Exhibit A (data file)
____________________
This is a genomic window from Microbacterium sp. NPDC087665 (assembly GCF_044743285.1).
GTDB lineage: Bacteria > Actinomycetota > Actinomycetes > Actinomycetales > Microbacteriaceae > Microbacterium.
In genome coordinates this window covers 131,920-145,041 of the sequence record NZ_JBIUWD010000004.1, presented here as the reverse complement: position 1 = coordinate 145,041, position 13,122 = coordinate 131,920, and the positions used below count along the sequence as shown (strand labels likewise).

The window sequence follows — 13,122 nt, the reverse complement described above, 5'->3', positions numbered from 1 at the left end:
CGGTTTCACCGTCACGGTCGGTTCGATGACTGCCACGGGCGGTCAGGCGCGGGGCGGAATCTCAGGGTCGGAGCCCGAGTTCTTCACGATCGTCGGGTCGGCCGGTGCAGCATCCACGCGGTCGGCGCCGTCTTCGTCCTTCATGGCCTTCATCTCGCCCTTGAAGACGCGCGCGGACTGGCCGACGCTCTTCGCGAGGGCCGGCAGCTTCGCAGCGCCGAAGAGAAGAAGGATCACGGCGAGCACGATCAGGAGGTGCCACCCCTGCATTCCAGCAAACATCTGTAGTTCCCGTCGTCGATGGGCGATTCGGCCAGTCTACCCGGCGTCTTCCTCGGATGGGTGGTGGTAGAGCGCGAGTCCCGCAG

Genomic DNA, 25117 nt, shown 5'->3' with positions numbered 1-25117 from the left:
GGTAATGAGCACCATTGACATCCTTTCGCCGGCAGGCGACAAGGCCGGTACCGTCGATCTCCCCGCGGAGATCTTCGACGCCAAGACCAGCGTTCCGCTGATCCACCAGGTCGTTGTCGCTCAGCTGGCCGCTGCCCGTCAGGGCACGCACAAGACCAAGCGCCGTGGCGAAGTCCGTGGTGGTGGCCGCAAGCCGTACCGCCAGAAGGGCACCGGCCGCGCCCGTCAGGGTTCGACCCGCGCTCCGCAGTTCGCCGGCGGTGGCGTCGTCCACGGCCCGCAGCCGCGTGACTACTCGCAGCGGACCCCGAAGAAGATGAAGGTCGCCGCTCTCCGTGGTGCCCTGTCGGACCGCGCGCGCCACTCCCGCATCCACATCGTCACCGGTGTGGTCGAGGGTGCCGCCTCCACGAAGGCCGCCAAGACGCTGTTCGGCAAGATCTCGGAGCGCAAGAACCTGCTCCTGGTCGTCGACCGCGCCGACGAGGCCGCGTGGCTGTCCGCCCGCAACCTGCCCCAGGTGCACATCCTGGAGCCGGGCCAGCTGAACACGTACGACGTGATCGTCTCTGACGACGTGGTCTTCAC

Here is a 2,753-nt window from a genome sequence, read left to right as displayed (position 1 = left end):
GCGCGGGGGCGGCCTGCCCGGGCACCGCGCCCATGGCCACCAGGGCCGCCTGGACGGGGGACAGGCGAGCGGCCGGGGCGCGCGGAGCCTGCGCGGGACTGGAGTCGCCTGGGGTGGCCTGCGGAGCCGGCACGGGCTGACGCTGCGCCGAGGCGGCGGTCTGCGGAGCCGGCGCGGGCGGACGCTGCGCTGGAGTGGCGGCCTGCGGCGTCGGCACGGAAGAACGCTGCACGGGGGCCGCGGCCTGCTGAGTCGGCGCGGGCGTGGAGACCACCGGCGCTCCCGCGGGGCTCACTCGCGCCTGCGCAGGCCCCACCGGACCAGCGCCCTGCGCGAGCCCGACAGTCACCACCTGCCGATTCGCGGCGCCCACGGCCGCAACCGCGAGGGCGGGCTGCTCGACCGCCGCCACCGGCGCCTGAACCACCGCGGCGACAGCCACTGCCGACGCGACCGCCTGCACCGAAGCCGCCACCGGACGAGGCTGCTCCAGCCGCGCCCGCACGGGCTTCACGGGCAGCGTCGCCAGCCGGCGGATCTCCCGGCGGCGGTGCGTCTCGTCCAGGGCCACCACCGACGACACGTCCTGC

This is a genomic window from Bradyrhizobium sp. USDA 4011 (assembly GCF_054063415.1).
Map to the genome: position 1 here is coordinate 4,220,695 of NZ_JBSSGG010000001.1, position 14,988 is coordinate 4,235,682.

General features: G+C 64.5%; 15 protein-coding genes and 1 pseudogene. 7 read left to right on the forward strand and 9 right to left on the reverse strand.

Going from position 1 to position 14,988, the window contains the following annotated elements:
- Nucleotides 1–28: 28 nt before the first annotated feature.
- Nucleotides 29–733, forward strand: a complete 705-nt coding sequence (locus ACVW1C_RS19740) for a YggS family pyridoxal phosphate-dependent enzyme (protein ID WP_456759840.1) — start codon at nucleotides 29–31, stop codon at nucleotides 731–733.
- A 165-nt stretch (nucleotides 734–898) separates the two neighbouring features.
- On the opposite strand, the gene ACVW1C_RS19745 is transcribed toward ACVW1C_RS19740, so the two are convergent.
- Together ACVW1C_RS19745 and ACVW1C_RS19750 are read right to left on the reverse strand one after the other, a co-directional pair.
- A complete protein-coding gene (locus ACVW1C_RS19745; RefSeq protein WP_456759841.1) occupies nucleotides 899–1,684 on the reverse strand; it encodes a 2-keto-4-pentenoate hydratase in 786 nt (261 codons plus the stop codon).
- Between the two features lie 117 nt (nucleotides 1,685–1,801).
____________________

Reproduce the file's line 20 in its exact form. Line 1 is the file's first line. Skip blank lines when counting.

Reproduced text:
- Between the two features lie 117 nt (nucleotides 1,685–1,801).